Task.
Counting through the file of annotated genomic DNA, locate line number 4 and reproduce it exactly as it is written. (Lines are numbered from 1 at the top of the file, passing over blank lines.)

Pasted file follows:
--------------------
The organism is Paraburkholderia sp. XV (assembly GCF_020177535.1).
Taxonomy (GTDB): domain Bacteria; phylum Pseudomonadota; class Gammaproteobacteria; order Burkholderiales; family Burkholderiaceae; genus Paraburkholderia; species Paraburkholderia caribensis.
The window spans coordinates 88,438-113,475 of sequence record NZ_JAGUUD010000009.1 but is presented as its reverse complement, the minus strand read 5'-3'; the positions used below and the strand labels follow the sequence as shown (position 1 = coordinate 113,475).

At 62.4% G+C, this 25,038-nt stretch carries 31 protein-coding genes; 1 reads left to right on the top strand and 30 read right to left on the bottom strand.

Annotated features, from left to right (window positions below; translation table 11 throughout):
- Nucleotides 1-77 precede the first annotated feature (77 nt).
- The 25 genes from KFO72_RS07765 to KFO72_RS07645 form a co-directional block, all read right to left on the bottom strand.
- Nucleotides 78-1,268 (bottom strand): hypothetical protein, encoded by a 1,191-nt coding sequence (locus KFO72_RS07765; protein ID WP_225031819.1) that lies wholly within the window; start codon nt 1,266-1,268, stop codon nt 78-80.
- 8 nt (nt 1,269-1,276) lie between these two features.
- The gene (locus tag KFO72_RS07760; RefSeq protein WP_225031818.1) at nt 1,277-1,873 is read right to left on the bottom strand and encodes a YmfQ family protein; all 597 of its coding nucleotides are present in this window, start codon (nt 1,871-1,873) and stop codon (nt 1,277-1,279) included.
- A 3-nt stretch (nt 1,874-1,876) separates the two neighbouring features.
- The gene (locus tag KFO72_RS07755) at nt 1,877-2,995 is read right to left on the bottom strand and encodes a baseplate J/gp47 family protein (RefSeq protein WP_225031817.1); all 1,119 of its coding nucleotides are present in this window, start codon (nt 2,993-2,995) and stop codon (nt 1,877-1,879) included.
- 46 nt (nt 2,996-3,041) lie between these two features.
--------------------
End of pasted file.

At 62.4% G+C, this 25,038-nt stretch carries 31 protein-coding genes; 1 reads left to right on the top strand and 30 read right to left on the bottom strand.